An activist investor in First Group is furious that it has not been allowed to attend the transport company's full-year results meeting tomorrow.
First Group is locked in a boardroom battle with US hedge fund Coast Capital, which owns a 9.7 per cent stake in the firm and is its largest shareholder.
Coast has demanded a radical overhaul of the company’s structures, including that it split its UK assets from its US assets and withdraw from Britain’s “destructive” rail industry in a bid to return to profit.
It is also seeking to remove six of the 11 current directors and replace them with seven of its nominees. Those it is targeting include chief executive Matthew Gregory and chairman Wolfhart Hauser.
In an email sent by First Group to Coast, seen by City A.M., an employee states that “in the current circumstances, the company does not consider it appropriate for you to attend our results meeting in person”.
The company says it has previously offered to arrange a meeting with Coast following the results, as is “consistent with what we do for the company’s other large shareholders”.
Coast founding partner James Rasteh said the group’s refusal to invite it to the results meeting attended by other shareholders amounted to a “total breach of corporate governance”.
“In my quarter-of-a-century investor experience I’ve never seen anything like this,” he told City A.M.
A spokesperson for First said: “We have already offered Coast Capital a meeting, as we do with all our major investors, and in keeping with our attempts to engage constructively with them over the past year. Coast Capital’s position is clear, as they have requisitioned a separate shareholder meeting on their proposals which seek to take control of the board of First Group by removing six of the current directors and appointing seven of their own nominees. In the meantime we intend to release our full year results and update on progress and strategy in the usual way.”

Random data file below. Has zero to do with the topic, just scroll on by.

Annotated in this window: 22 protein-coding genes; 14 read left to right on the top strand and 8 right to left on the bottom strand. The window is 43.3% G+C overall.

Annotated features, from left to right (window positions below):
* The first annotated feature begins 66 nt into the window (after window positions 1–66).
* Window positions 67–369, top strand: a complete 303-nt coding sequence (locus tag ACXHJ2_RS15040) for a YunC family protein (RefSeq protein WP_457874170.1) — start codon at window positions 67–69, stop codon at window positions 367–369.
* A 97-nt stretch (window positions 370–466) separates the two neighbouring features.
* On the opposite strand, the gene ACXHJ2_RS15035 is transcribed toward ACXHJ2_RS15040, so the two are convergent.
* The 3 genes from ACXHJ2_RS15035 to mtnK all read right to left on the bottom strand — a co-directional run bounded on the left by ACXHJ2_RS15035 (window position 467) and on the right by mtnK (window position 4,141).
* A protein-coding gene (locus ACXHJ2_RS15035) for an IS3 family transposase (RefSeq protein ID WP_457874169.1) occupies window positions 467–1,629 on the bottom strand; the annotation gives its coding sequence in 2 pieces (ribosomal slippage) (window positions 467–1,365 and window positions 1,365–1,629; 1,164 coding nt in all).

First is one of the largest bus operators in the UK and also runs services in the US, where it serves 43 states.
In the UK, it runs three rail franchises – Great Western Railway, South Western Railway (SWR) and TransPennine Express – and is bidding for the West Coast Partnership franchise, which is due to be awarded in the summer.
First has endured a torrid year after its former boss Tim O’Toole stood down last May after the firm posted a £327m annual loss.
The company’s last trading statement in January showed that its bus operations in the UK overcame a drop in passenger volumes, but its rail growth slowed because of strikes taking place on SWR.
Russ Mould, investment director at AJ Bell, said: “First’s shares are up 40 per cent from their December lows, but at 111p trade miles below their 2007 all-time high of more than 800p, which may explain why Coast feels FirstGroup is ripe for a shake-up.”